The possibility of conspiracy became public through Lyttle himself, following the shooting of Loughlin Maginn on 25 August 1989. Media coverage showed Maginn as the innocent victim of a sectarian attack but Lyttle personally contacted members of the press to inform them that the UDA had good reasons for killing Maginn, whose name was on the list.[17] To back up his claims, he sent a copy of the list he received to a journalist. The uproar that followed the revelation that a senior UDA member was in possession of government documents led to Royal Ulster Constabulary Chief Constable Hugh Annesley appointing Stevens, an officer in Cambridgeshire Constabulary, to investigate the claims.[17]

John McMichael killing[edit]

John McMichael was blown up by a booby-trap car bomb outside his Lisburn home on 22 December 1987. Although the IRA claimed responsibility for the attack, there were suggestions that members of the UDA helped set up the killing by passing on information to the IRA about McMichael to facilitate the assassination. Lyttle put the blame on his long-time rival James Pratt Craig, the UDA's notorious "fundraiser", who had been under investigation by McMichael for his racketeering activities.[18] There was considerable animosity between the two UDA men, as Craig had allegedly impregnated one of Lyttle's daughters.[19]

Removal from leadership[edit]

Following the televised Milltown Cemetery attack by loyalist Michael Stone in March 1988, Lyttle released a statement claiming that Stone had operated alone without sanction from the UDA's Inner Council as he felt that such commando-style attacks would inevitably bring retaliation from republican paramilitaries, making open warfare between the two communities a real possibility. However, Stone's actions—in which three republicans were shot dead and more than 60 wounded—impressed many young loyalists who rushed to join the UDA. This change in membership profile was to have a profound effect on the make-up of the UDA leadership.[17]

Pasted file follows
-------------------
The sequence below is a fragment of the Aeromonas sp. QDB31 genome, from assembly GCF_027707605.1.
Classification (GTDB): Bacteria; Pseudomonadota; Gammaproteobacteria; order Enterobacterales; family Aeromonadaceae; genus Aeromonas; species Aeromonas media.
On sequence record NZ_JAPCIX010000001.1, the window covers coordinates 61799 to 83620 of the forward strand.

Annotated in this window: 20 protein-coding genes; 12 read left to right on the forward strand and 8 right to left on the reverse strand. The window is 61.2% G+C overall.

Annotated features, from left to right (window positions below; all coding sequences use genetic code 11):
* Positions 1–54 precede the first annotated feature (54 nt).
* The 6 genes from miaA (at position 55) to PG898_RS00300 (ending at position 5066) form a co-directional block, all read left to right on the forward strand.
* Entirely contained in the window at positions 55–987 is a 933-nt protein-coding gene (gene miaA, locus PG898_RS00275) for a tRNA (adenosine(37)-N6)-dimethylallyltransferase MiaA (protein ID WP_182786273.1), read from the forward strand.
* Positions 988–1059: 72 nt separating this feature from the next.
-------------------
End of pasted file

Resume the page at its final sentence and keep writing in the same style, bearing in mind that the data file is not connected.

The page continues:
With McMichael dead, Tyrie having resigned in March 1988 (following an attempt on his life) and Craig being assassinated by UFF gunmen in October 1988, Lyttle was one of the few veterans to remain in power and his incarceration during the Stevens Enquiry was to prove the catalyst for his removal from command, with Tommy Irvine succeeding him as West Belfast brigadier.[20] By 1989–90, information regarding UDA operations was being deliberately withheld from Lyttle "because he was thought to be not reliable".[6] His close personal relationship with Ulster Volunteer Force (UVF) chief John "Bunter" Graham was also a source of animosity as the younger members tended to view the UVF as a rival organisation despite their shared loyalism.[21]